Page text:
Recently, robo-advisers have been gaining market share against retail advisers, because they provide a cheap way to invest some money and are fairly easy to interface with.
For those who are unfamiliar with them, a robo-adviser is an investment and portfolio construction service that provides automated, algorithm-based portfolio management advice without the use of human financial planners. Robo-advisers only offer portfolio management and do not get involved in more personal aspects of wealth management, such as taxes, retirement, and estate planning.
Whom do they appeal to, and what are the pros and cons of using these online tools?
• Older Americans may not use robo-advisers — instead they are utilizing super-cheap ETF’s (Exchange-Traded Funds) and index funds, but without an actual adviser.
• Younger investors, especially Millennials, like them because they themselves are technologically savvy and they either don’t trust Wall Street, or they think that advisers are only selling what is good for their firm. Sometimes it’s difficult for less-experienced investors to understand exactly who is or is not acting in their best interest.
These investors also don’t necessarily know how to measure the value of an adviser or professional advice. They are not alone.
What they do know, and can quantify, is cost and expense. And, with the decline in market volatility since 2009, there has been a movement toward do-it-yourself investing. In fact, robo-advisers are similar to the day trading trend popular in the late 1990s.
I blame the industry for the most part for not educating the consumer better. Most people who call themselves financial advisers just sell investments or products. They provide only “incidental” advice, primarily about the investment or products they are touting.
What the traditional adviser or firm does not do is provide true financial planning advice. They do not provide retirement transition advice, like how to prepare mentally and physically for retirement. And, they are not helping clients figure out answers to these questions:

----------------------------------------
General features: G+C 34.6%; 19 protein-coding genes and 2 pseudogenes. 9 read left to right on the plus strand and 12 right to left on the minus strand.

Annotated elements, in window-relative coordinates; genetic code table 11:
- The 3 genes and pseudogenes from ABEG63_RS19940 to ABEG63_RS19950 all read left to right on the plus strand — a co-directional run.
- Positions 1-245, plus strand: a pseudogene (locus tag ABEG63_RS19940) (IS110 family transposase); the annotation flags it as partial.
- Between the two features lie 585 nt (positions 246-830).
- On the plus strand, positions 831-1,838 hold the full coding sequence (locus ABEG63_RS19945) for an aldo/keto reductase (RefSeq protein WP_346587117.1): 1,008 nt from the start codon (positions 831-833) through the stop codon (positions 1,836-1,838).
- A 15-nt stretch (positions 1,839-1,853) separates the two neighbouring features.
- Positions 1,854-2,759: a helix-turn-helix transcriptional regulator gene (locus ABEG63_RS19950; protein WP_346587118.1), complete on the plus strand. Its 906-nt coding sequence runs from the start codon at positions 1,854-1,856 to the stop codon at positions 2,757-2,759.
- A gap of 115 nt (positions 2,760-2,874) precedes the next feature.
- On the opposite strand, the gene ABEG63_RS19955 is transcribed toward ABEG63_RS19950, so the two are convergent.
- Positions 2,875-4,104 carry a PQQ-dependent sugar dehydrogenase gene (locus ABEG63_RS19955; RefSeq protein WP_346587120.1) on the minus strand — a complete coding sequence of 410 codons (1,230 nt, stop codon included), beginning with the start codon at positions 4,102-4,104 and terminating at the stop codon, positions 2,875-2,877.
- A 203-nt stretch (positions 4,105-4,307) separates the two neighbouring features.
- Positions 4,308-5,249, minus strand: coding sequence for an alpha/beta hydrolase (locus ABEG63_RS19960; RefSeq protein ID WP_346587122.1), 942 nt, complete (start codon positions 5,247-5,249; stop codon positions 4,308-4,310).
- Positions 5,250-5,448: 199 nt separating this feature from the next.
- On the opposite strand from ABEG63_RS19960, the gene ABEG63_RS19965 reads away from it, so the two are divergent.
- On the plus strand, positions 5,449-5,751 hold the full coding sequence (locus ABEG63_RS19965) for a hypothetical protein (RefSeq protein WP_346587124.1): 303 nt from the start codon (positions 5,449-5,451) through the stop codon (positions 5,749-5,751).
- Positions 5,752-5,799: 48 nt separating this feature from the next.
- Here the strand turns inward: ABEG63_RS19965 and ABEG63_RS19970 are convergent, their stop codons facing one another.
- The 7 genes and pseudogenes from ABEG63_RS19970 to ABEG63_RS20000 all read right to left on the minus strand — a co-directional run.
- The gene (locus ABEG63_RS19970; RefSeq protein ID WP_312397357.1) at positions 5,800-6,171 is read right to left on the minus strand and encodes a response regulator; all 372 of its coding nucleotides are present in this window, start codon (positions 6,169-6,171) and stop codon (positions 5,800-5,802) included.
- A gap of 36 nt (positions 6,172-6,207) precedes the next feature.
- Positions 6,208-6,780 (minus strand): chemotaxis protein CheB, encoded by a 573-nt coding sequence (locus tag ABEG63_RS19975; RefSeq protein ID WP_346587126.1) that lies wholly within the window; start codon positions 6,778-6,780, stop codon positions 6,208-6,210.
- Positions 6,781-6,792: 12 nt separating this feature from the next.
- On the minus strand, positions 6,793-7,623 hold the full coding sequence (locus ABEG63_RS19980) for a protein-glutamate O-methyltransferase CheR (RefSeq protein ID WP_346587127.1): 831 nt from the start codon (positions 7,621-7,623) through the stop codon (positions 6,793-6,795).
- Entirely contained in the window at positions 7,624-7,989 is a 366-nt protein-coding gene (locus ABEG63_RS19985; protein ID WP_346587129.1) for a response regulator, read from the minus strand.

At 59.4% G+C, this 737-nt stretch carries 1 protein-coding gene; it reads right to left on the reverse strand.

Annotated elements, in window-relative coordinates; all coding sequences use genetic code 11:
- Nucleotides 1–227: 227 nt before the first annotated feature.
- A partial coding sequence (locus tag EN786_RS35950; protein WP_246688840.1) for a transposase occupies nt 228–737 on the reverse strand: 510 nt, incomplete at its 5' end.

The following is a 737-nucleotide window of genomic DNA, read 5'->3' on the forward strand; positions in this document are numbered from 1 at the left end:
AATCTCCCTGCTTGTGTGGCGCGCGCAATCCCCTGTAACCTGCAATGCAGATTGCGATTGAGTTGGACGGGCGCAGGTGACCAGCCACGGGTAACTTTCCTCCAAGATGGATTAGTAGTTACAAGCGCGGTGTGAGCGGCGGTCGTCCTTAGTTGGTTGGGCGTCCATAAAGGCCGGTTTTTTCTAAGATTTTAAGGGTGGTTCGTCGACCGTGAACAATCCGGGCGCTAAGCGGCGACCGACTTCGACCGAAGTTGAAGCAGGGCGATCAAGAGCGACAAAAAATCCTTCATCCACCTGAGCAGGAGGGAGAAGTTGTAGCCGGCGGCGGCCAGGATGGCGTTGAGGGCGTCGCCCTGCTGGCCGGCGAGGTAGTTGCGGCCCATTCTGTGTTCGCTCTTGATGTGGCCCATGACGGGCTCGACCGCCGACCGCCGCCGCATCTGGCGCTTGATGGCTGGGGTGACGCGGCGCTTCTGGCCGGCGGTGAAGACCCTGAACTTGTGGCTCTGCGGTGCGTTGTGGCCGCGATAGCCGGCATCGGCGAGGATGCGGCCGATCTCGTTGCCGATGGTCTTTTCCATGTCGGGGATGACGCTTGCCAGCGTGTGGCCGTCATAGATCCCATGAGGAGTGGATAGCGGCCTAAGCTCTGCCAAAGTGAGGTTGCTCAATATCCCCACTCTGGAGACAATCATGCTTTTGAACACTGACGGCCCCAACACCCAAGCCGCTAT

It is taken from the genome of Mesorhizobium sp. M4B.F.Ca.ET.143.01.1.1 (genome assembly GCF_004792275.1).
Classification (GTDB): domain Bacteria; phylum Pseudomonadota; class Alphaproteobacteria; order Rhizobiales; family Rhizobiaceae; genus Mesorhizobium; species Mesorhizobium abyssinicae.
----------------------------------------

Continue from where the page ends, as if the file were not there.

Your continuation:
• What will retirement cost?
• Where will I live or transition to, and how?
• How should I do eldercare planning? Where are some resources?
• How should I behave during a bear market sell-off?
• Why shouldn’t I take on more risk in a bull market?
• How much volatility can I handle before I will do something harmful to my portfolio?
• What is the best way to save for college?
• How can I protect myself and my estate from sudden loss of income, property, illness, etc.?
Many traditional human advisers don’t give comprehensive advice. No wonder consumers don’t see the value in paying fees to financial advisers and are open to robo-advisers.
Before jumping on this high-tech bandwagon, keep the following in mind:
In the last six weeks, as volatility picked up to levels not seen since the summer of 2011 — but not even close to the levels of the 2007-2008 credit crisis — we have seen investors pull more than $61 billion out of equities or stocks since Dec. 16, 2015. To put that in perspective, in 2012 the net out-flows for the whole year were $132 billion, and in 2008, they were $149 billion. To put it another way, almost half of the amount taken out of equities or stocks in a whole year has already been taken out of the market — in just six weeks!